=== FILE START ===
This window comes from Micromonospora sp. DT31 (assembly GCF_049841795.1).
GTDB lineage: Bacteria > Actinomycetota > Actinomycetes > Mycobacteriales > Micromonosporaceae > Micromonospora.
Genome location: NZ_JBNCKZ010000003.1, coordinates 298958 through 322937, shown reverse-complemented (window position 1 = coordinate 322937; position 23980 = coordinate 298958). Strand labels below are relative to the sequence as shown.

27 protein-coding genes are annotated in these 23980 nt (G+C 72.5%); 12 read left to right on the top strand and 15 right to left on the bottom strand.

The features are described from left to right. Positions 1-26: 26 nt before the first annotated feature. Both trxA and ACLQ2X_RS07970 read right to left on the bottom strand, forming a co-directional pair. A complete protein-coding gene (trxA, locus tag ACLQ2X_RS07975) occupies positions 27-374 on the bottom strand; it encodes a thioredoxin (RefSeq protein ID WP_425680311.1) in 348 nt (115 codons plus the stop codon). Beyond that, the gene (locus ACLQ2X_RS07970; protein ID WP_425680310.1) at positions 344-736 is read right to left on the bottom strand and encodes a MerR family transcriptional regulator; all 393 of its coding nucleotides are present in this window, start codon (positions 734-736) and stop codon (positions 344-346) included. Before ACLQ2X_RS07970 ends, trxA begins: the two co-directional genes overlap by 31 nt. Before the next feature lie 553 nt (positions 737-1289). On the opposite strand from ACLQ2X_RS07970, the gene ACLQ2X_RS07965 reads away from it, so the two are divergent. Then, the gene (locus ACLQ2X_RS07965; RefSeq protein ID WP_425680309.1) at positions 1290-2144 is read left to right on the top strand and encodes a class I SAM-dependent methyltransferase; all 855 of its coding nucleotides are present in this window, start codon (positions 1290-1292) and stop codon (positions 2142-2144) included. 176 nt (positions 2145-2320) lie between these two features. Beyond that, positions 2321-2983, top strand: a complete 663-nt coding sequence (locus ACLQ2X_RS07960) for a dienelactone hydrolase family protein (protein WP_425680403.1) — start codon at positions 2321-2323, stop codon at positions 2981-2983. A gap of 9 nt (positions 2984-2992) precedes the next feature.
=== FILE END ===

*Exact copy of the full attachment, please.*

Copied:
This window comes from Micromonospora sp. DT31 (assembly GCF_049841795.1).
GTDB lineage: Bacteria > Actinomycetota > Actinomycetes > Mycobacteriales > Micromonosporaceae > Micromonospora.
Genome location: NZ_JBNCKZ010000003.1, coordinates 298958 through 322937, shown reverse-complemented (window position 1 = coordinate 322937; position 23980 = coordinate 298958). Strand labels below are relative to the sequence as shown.

27 protein-coding genes are annotated in these 23980 nt (G+C 72.5%); 12 read left to right on the top strand and 15 right to left on the bottom strand.

The features are described from left to right. Positions 1-26: 26 nt before the first annotated feature. Both trxA and ACLQ2X_RS07970 read right to left on the bottom strand, forming a co-directional pair. A complete protein-coding gene (trxA, locus tag ACLQ2X_RS07975) occupies positions 27-374 on the bottom strand; it encodes a thioredoxin (RefSeq protein ID WP_425680311.1) in 348 nt (115 codons plus the stop codon). Beyond that, the gene (locus ACLQ2X_RS07970; protein ID WP_425680310.1) at positions 344-736 is read right to left on the bottom strand and encodes a MerR family transcriptional regulator; all 393 of its coding nucleotides are present in this window, start codon (positions 734-736) and stop codon (positions 344-346) included. Before ACLQ2X_RS07970 ends, trxA begins: the two co-directional genes overlap by 31 nt. Before the next feature lie 553 nt (positions 737-1289). On the opposite strand from ACLQ2X_RS07970, the gene ACLQ2X_RS07965 reads away from it, so the two are divergent. Then, the gene (locus ACLQ2X_RS07965; RefSeq protein ID WP_425680309.1) at positions 1290-2144 is read left to right on the top strand and encodes a class I SAM-dependent methyltransferase; all 855 of its coding nucleotides are present in this window, start codon (positions 1290-1292) and stop codon (positions 2142-2144) included. 176 nt (positions 2145-2320) lie between these two features. Beyond that, positions 2321-2983, top strand: a complete 663-nt coding sequence (locus ACLQ2X_RS07960) for a dienelactone hydrolase family protein (protein WP_425680403.1) — start codon at positions 2321-2323, stop codon at positions 2981-2983. A gap of 9 nt (positions 2984-2992) precedes the next feature.